Hewlett Packard VP talks e-commerce at Northwestern

Emily Chin, Social Media Editor

Senior Vice President at Hewlett Packard Alex Kazim thinks all businesses should ask the question, “What inefficiency are you actually trying to solve?”

Kazim presented this question to more than 20 people at The Garage on Thursday afternoon during a visit to Northwestern. Drawing on his role in e-commerce, which is the trend toward online shopping, he spoke about factors that are driving the industry. He also pointed to the necessity of a physical store.

“As much as (e-commerce) is happening, you’re still seeing online retailers opening up physical stores,” he said. “There are still people who still want to go in and try on and get that real experience.”

Kazim’s visit was part of an e@nu Speaker Series, which is put on by the Farley Center for Entrepreneurship and Innovation. The e@nu program had initially been a one-day conference, until the Farley Center turned it into a speaker series last year. Kazim is the second speaker e@nu has hosted this quarter.

The Farley Center chose Kazim to give his presentation because his perspective on e-commerce is relevant to the NUvention: Web + Media class that will be offered next quarter and Spring Quarter, said Caitlin Smith, associate director for the Farley Center.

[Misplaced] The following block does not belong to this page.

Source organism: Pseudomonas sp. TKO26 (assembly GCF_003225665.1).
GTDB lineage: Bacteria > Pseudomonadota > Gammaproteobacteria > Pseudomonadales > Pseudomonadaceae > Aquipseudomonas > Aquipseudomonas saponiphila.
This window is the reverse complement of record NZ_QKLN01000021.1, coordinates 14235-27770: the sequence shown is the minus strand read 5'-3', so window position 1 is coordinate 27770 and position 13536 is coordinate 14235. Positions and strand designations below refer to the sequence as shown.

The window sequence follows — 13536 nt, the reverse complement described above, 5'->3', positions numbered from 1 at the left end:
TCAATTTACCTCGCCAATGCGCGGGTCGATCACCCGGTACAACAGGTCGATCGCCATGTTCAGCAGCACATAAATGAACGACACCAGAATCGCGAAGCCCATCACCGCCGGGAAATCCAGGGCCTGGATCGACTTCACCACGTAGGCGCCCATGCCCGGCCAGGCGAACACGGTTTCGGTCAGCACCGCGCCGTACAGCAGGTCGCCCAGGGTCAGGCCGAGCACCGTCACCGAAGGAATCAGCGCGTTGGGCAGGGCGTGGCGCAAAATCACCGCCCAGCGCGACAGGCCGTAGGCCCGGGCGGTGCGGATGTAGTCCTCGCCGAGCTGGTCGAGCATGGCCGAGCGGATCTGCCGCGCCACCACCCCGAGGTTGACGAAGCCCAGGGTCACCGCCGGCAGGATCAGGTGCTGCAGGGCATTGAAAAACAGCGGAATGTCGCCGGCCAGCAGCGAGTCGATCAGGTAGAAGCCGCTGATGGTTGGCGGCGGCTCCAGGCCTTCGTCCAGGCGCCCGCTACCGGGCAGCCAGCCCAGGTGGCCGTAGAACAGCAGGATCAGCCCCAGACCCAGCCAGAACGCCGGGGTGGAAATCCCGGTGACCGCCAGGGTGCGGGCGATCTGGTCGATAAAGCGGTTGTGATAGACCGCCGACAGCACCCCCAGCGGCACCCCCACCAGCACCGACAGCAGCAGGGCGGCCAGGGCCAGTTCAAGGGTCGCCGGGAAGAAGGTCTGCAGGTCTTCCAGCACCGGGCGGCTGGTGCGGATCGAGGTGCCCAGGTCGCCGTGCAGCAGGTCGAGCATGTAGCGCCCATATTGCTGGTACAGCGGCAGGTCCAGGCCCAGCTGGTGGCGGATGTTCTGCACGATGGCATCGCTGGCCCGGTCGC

Kazim’s visit was also timely given Hewlett Packard’s recent development in business. Hewlett Packard Enterprise, launched earlier this month by Hewlett Packard, aims to help business partners grow sales and reduce costs.

“Alex has an impressive career in e-commerce given everywhere he’s worked,” Smith said. “His perspective on e-commerce is really relevant.”

Before working at Hewlett Packard, Kazim held prominent roles at eBay, PayPal and Skype. He first got into e-commerce when he managed eBay’s software engineering team.

“I’ve been fortunate enough to work with amazing brands,” he told The Daily. “With every one, you learn so much because it’s a new industry, a new model, a new culture. It keeps us interested in what’s going to happen next.”

Despite the rapid growth of e-commerce, Kazim argues that it is still in the early stages. He pointed out that only 10 percent of retail sales happen online, leaving room for startups to step in.

Kazim also noted that consumer’s desire to get goods immediately also feeds into the e-commerce business. With Amazon Prime and Amazon Prime Now, there is instant gratification at the click of a button. This is part of the reason for Amazon’s huge increase in sales in the past 10 years, he said.

Parikshit Lad (McCormick ‘15) attended Kazim’s talk to learn about the shared economy model and the on-demand economy.

“It’s the next big thing,” he said. “There are companies who give you on-demand services. There’s a lot of action happening in this field, and there’s so much potential.”

Kazim said he hopes people walked away from the discussion with an understanding of the potential of the e-commerce.

“It’s so amazing that it’s still less than 10 percent of retail sales, and it’s going to keep growing,” he told The Daily. “You’ll always see people coming up with different models to receive (goods). It’s going to be more and more important as it becomes more and more of a larger part of retail sales.”

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